Arthur Penn (director) NIGHT MOVES [working title: THE DARK TOWER] (Sep 17, 1973) Final revised film script$2,000.00
[Burbank, CA]: Warner Brothers, 1973. Vintage original film screenplay, brad bound, printed wrappers, mimeograph, with many pages of revisions on colored paper, 11 x 8 1/2″ (28 x 22 cm.), 126 pp. Script (under working title The Dark Tower, 1973. Script internally near fine, with some toning to a few initial leaves. Wrappers very good+, with the lower brad coming loose, and a few short closed tears and a light vertical crease to front wrapper.
Released in 1975, Arthur Penn’s Night Moves is now considered one of the major private eye neo-noirs of the 1970s, a trilogy that includes Robert Altman’s The Long Goodbye (1973) and Roman Polanski’s Chinatown (1974). What Night Moves shares with The Long Goodbye and Chinatown is the sense of society in disintegration. Night Moves could also be considered part of another trilogy, one of three classic 1970s neo-noirs that feature Gene Hackman as a protagonist, his out-of-his-depth private investigator in Night Moves having more than a little in common with his ethically challenged cop in The French Connection (William Friedkin, 1971), and his puzzled, morally confused surveillance expert in The Conversation (Francis Ford Coppola, 1974).
The original screenplay of Night Moves was authored by Alan Sharp (1934-2013), a Scottish-born novelist and screenwriter known for his fresh takes on established film genres. Concerning Night Moves‘ pivotal seduction scene, film critic David N. Meyer wrote, “These delicious, poisonous moments — these cookies full of arsenic — come courtesy of Alan Sharp’s venomous, entrapping, perfectly circular screenplay. It’s hard not to regard him — rather than Penn — as the engine of Night Moves‘ enduring power. Sharp had an unbroken forty-year career writing features and television.”
The name of Hackman’s character is Harry Moseby. Sharp’s screenplay begins with Moseby on a routine assignment, confronting an elderly woman who has threatened to poison her neighbor’s dog. The movie, on the other hand, starts with Moseby arriving at his office where he listens to a telephone message that immediately sets up the story’s principal plotline, a former film actress who wants to hire Moseby to locate her missing teenage daughter.
The differences between Sharp’s “Final Revised Script” and Penn’s completed movie are some minor revisions and some major trims. Director Penn and his frequently Oscar-nominated editor, Dede Allen (Bonnie & Clyde, Reds), cut Sharp’s already tight screenplay to its bare essentials. Regardless, the film retains most of the screenwriter’s best one-liners, as when former football player Moseby is watching a game on television and his wife asks him who’s winning, and Moseby replies, “Nobody. One side’s losing slower than the other.” Even classic film noirs like The Big Sleep (1946) are known for their narrative ambiguity, but Night Moves takes its existential uncertainty to an extreme. Though most of the principal characters die before the story ends, it is never entirely clear which characters die as a result of accidents and which were homicides. Moseby has his own theories, of course, but he is so wrong about so many things, we don’t know who or what to believe.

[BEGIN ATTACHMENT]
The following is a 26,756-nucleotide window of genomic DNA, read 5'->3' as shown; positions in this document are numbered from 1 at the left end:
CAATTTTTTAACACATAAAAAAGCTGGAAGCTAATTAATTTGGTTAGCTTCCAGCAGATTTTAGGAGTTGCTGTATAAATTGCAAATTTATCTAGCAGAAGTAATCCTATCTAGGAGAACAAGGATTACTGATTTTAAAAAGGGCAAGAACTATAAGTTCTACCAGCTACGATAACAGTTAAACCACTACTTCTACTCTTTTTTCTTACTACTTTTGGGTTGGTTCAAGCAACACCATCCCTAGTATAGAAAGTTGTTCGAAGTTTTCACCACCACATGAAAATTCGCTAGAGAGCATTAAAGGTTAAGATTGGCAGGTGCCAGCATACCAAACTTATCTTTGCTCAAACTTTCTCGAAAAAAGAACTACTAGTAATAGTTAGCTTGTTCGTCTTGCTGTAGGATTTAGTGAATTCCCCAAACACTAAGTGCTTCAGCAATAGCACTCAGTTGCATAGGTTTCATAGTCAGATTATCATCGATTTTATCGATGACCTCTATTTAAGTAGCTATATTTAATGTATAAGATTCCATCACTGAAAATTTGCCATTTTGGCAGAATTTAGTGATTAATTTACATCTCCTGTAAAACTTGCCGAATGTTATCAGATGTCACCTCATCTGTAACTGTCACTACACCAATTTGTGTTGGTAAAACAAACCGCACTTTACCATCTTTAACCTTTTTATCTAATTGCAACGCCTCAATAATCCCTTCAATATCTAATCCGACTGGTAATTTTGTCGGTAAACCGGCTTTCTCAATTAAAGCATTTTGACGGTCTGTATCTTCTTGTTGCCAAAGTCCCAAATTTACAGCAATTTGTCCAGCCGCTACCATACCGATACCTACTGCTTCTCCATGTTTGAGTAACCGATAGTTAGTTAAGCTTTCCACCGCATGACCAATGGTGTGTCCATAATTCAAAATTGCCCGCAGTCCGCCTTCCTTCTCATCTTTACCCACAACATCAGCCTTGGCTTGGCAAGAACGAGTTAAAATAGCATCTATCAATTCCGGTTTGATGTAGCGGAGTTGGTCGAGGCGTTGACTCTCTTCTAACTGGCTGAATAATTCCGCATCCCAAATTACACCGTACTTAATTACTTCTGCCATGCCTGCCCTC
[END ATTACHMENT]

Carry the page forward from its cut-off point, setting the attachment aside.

The screenplay’s ending is even more ambiguous than the movie’s. Sharp doesn’t tell us who is flying the seaplane that shoots Moseby and kills femme fatale Paula — though it would have to be stuntman Ziegler, the only still-living member of the conspiracy who would have the skill to fly such a plane. Conspicuously missing from the screenplay is the movie’s unforgettable final shot, an overhead view of the boat carrying the wounded Moseby circling endlessly in the water, a quintessentially neo-noir image of meaningless and futility.
Collation: [title], , 2-4; 5 (light blue, “DARK TOWERS” – Rev. 9/17/73), 6 (light blue, Rev. 9/17/73), 7, 8 (light blue, “GORDON” in blue ink, “THE DARK TOWER” – REV. 9/20/73), 8A (light blue, REv. 9/20/73), 9-14, 15 (light blue, Rev. 9/20/73), 16 (pink, Rev. 9/20/73), 17-26, 27-29 (all: light blue, Rev. 9/20/73), 29A (light blue, Rev. 9/20/73), 30-34, 35-36 (all: light blue, Rev. 9/20/73), 37-41, 42 (pink, Rev. 9/19/73), 43, 44 (light blue, Rev. 9/20/73), 45 (pink, Rev. 9/20/73), 46, 47-49 (all: light blue, Rev. 9/19/73), 50 (pink, Rev. 9/20/73), 51 (light blue, ink notation, Rev. 9/19/73), 53 (pink, THE DARK TOWER – Rev. 9/19/73), 54-55, 56 (pink, Rev. 9/21/73), 57-58 (all: light blue, Rev. 9/21/73), 58A (light blue, Rev. 9/21/73), 59 (pink, Rev. 9/21/73), 60-63, 64 (light blue, Rev. 9/21/73), 65 (pink, Rev. 9/21/73), 66-67, 68-69 (all: light blue, Rev. 9/21/73), 69A (light blue, Rev. 9/21/73), 70-71 (all: light blue, Rev. 9/20/73), 72 (pink, Rev. 9/21/73), 73-74, 75-78 (all: light blue, Rev. 9/19/73), 79 (pink, Rev. 9/21/73), 80 (yellow, Rev. 9/21/73), 81 (light blue, Rev. 9/20/73), 82-83, 84-85 (all: light blue, Rev. 9/19/73), 85A (light blue, Rev. 9/19/73), 86, 87 (light blue, Rev. 9/19/73), 87 A (light blue, Rev. 9/19/73), 88-89, 90 (light blue, Rev. 9/17/73), 91 (pink, Rev. 9/20/73), 91A/92 (one leaf, pink, Rev. 9/20/73), 93-94 (all: light blue, Rev. 9/20/73), 94A-94B (all: light blue, Rev. 9/20/73), 95 (light blue, Rev. 9/17/73), 95A (pink, Rev. 9/23/73), 96/96A (one leaf, pink, Rev. 9/23/73), 97 (green, Rev. 9/23/73), 98 (light blue, ink notation, Rev. 9/23/73), 101-102 (all: light blue, ink notation, Rev. 9/23/73), 103 (pink, ink notation, Rev. 9/23/73), 104 (light blue, “DARK TOWER” – Rev. 9/25/73), 105 (light blue, “THE DARK TOWER” – Rev. 9/25/73), 106/106A (one leaf, light blue, “THE DARK TOWER” – Rev. 9/25/73), 107-110, 111 (light blue, “THE DARK TOWER” – Rev. 9/25/73), 112, 113 (light blue, Rev. 9/23/73), 114-115 (all: light blue, Rev. 9/20/73), 116-119.